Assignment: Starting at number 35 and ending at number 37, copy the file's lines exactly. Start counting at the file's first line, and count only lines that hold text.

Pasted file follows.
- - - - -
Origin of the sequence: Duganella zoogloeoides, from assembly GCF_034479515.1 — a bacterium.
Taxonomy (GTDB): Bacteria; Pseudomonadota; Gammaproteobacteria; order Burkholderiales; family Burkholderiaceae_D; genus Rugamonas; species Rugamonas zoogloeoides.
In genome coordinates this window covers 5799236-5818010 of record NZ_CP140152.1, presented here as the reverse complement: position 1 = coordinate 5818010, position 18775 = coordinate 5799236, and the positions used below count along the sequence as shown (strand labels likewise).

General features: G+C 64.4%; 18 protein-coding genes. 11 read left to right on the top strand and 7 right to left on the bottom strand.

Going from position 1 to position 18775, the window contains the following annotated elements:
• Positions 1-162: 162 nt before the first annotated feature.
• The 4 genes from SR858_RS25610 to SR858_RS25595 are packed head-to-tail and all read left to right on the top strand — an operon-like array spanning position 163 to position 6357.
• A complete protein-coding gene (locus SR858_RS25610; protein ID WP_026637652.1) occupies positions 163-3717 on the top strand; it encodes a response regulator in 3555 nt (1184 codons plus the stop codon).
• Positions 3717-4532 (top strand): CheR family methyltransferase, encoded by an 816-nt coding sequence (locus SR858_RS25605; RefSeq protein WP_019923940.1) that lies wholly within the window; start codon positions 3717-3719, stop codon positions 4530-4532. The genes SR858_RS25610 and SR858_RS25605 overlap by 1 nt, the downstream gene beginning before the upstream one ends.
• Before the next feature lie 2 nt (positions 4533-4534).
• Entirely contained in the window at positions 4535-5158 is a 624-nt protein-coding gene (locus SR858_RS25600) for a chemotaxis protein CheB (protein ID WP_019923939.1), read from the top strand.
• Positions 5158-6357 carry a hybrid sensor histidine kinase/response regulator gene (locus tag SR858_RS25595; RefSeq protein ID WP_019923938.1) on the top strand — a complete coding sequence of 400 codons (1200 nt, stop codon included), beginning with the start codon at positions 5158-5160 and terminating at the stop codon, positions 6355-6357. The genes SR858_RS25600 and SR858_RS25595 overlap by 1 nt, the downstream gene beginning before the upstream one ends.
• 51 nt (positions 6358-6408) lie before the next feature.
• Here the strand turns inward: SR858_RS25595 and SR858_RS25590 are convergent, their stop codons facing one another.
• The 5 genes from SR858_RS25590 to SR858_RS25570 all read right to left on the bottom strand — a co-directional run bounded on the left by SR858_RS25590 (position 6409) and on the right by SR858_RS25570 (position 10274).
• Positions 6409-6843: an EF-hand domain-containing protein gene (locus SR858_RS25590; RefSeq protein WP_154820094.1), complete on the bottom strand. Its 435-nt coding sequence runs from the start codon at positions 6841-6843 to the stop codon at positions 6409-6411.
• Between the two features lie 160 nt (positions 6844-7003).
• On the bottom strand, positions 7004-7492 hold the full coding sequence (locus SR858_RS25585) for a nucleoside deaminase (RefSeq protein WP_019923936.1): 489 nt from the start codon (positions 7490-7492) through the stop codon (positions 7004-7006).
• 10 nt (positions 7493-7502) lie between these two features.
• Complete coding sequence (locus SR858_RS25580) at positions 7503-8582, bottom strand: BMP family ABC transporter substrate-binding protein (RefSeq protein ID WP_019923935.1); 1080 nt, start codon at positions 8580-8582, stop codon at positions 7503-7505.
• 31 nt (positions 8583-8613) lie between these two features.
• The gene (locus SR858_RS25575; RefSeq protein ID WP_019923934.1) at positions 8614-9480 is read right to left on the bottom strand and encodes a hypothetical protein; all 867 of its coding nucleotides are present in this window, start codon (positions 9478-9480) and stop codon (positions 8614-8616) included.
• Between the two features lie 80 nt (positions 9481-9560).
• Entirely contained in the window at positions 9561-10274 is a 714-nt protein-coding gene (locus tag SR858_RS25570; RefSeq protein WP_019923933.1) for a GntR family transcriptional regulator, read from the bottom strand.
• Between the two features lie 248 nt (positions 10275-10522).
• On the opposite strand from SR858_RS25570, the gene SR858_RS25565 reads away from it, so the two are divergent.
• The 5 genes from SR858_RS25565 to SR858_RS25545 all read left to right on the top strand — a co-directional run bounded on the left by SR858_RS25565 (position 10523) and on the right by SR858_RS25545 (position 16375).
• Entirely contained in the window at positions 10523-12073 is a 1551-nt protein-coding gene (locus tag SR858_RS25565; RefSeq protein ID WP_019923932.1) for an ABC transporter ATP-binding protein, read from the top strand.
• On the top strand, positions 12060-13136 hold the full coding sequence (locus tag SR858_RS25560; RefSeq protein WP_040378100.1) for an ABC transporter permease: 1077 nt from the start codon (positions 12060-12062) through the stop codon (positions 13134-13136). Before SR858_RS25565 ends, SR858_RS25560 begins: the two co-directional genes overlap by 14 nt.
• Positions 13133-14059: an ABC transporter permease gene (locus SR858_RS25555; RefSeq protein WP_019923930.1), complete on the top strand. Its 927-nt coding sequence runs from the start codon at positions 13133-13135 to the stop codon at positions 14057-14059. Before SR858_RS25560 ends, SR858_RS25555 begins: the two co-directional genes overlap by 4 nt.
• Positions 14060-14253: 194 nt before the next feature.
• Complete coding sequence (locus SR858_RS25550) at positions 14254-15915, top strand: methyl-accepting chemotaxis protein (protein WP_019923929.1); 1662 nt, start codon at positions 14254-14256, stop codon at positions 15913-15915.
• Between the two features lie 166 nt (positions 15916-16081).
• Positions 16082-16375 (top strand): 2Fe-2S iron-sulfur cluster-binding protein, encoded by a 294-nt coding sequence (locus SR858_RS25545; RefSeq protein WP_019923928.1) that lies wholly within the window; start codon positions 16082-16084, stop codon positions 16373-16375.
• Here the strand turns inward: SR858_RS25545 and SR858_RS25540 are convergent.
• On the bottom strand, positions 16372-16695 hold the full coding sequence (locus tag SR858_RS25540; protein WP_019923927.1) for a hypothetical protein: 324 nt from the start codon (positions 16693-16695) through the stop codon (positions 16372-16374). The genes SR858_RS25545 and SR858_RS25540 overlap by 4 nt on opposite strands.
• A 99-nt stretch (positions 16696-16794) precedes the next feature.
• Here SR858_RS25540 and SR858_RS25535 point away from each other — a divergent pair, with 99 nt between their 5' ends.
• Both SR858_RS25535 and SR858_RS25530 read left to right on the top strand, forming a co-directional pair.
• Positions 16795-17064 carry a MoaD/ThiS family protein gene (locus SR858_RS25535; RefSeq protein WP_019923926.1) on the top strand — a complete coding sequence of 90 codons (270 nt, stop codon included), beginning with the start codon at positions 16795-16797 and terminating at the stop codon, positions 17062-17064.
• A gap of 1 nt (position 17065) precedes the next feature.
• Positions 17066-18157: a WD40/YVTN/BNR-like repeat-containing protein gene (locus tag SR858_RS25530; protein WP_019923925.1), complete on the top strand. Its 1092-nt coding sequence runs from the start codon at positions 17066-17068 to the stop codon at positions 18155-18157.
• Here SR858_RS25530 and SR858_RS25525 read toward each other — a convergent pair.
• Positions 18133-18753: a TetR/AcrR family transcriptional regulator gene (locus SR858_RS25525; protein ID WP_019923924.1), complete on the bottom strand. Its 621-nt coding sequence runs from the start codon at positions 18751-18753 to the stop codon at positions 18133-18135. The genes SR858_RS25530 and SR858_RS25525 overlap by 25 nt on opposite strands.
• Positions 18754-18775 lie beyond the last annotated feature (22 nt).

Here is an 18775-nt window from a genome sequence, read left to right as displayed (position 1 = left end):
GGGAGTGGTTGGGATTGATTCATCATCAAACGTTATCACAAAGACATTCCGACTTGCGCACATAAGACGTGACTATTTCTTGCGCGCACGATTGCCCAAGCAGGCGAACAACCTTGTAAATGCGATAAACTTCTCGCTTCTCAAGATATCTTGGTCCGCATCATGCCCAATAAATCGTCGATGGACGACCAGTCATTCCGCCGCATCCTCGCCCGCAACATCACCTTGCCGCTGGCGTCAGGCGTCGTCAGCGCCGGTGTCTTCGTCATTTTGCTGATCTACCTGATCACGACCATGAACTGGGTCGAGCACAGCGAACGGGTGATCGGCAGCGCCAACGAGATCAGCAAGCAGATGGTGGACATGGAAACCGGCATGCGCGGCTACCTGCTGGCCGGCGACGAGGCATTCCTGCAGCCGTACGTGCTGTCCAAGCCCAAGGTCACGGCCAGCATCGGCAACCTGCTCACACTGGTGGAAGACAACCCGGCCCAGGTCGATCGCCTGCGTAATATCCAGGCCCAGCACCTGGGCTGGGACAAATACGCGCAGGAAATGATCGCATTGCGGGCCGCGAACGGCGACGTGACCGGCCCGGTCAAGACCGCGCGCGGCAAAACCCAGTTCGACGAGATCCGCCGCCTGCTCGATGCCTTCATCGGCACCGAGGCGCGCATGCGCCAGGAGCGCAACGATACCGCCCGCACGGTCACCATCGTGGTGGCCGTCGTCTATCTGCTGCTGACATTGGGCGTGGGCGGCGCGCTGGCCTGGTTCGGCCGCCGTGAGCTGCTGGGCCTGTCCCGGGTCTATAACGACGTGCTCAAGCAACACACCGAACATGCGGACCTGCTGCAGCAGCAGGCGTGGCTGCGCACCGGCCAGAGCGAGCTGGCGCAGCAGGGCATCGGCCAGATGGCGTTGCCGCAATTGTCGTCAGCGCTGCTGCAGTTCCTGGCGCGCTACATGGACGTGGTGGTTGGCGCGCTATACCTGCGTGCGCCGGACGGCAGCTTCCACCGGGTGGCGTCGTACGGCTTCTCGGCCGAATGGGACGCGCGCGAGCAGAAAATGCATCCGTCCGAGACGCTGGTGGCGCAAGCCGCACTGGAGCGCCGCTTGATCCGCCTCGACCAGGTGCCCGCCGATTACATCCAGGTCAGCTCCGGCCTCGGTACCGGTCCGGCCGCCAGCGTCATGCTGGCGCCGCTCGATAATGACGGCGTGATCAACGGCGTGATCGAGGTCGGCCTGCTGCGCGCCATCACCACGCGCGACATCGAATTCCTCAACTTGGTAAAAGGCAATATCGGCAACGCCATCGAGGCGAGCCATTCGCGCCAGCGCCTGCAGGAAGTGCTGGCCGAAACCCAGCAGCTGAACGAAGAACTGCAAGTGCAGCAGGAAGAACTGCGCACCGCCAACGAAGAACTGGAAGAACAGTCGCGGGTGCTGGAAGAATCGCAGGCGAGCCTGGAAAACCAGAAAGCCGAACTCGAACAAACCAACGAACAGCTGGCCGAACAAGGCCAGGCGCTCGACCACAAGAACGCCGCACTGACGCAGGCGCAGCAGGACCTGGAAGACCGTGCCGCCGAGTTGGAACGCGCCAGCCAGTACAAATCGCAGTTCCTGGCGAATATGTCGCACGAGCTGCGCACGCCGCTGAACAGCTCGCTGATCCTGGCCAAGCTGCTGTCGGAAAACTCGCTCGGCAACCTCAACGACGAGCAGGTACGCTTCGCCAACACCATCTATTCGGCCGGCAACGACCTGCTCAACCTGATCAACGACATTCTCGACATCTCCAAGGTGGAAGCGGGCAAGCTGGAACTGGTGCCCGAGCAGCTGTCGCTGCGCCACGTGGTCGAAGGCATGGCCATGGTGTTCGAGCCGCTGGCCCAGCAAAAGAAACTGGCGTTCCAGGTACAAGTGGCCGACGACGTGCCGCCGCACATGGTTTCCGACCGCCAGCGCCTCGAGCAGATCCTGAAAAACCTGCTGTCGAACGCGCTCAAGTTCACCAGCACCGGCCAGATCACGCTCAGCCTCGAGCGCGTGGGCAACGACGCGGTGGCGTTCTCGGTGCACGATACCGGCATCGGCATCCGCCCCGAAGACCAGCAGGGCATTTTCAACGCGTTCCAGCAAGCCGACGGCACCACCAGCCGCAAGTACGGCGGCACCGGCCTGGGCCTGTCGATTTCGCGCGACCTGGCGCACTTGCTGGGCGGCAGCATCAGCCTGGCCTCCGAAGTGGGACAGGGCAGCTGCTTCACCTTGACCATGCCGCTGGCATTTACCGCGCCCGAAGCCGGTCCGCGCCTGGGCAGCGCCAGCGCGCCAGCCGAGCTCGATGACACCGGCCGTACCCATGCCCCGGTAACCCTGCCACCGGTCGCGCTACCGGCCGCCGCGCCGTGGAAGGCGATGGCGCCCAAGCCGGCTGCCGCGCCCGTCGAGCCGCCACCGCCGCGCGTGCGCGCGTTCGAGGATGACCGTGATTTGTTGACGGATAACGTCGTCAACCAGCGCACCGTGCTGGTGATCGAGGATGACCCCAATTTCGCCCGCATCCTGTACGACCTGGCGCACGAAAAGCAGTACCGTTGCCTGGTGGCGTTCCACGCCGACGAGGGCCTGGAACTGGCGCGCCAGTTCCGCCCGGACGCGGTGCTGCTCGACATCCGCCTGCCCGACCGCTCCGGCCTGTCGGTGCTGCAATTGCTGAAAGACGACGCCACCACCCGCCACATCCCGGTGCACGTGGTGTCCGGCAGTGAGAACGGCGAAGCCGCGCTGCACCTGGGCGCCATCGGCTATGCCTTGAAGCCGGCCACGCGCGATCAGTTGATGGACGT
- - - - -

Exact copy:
• Here the strand turns inward: SR858_RS25545 and SR858_RS25540 are convergent.
• On the bottom strand, positions 16372-16695 hold the full coding sequence (locus tag SR858_RS25540; protein WP_019923927.1) for a hypothetical protein: 324 nt from the start codon (positions 16693-16695) through the stop codon (positions 16372-16374). The genes SR858_RS25545 and SR858_RS25540 overlap by 4 nt on opposite strands.
• A 99-nt stretch (positions 16696-16794) precedes the next feature.